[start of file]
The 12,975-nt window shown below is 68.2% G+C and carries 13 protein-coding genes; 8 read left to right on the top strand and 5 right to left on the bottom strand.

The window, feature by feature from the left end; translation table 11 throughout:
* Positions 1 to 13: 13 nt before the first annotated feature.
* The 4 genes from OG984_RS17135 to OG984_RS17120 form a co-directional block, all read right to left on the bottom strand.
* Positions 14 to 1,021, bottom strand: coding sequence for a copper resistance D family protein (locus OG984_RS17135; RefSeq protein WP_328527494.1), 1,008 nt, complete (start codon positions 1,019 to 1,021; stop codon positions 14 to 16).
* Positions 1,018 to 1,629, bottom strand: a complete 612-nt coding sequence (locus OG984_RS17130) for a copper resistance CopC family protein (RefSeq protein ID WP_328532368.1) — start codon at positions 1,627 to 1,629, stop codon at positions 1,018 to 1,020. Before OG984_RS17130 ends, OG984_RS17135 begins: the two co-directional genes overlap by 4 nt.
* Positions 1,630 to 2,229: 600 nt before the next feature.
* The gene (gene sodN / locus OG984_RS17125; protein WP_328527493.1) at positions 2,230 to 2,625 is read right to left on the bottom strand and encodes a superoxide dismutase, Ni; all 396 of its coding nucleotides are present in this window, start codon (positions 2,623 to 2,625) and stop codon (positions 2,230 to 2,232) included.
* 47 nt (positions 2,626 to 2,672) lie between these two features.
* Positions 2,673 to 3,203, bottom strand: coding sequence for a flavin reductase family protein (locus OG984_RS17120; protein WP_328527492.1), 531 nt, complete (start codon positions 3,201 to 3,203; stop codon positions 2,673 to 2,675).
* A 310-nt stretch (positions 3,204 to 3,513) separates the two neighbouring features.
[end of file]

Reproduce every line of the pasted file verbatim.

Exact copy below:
The 12,975-nt window shown below is 68.2% G+C and carries 13 protein-coding genes; 8 read left to right on the top strand and 5 right to left on the bottom strand.

The window, feature by feature from the left end; translation table 11 throughout:
* Positions 1 to 13: 13 nt before the first annotated feature.
* The 4 genes from OG984_RS17135 to OG984_RS17120 form a co-directional block, all read right to left on the bottom strand.
* Positions 14 to 1,021, bottom strand: coding sequence for a copper resistance D family protein (locus OG984_RS17135; RefSeq protein WP_328527494.1), 1,008 nt, complete (start codon positions 1,019 to 1,021; stop codon positions 14 to 16).
* Positions 1,018 to 1,629, bottom strand: a complete 612-nt coding sequence (locus OG984_RS17130) for a copper resistance CopC family protein (RefSeq protein ID WP_328532368.1) — start codon at positions 1,627 to 1,629, stop codon at positions 1,018 to 1,020. Before OG984_RS17130 ends, OG984_RS17135 begins: the two co-directional genes overlap by 4 nt.
* Positions 1,630 to 2,229: 600 nt before the next feature.
* The gene (gene sodN / locus OG984_RS17125; protein WP_328527493.1) at positions 2,230 to 2,625 is read right to left on the bottom strand and encodes a superoxide dismutase, Ni; all 396 of its coding nucleotides are present in this window, start codon (positions 2,623 to 2,625) and stop codon (positions 2,230 to 2,232) included.
* 47 nt (positions 2,626 to 2,672) lie between these two features.
* Positions 2,673 to 3,203, bottom strand: coding sequence for a flavin reductase family protein (locus OG984_RS17120; protein WP_328527492.1), 531 nt, complete (start codon positions 3,201 to 3,203; stop codon positions 2,673 to 2,675).
* A 310-nt stretch (positions 3,204 to 3,513) separates the two neighbouring features.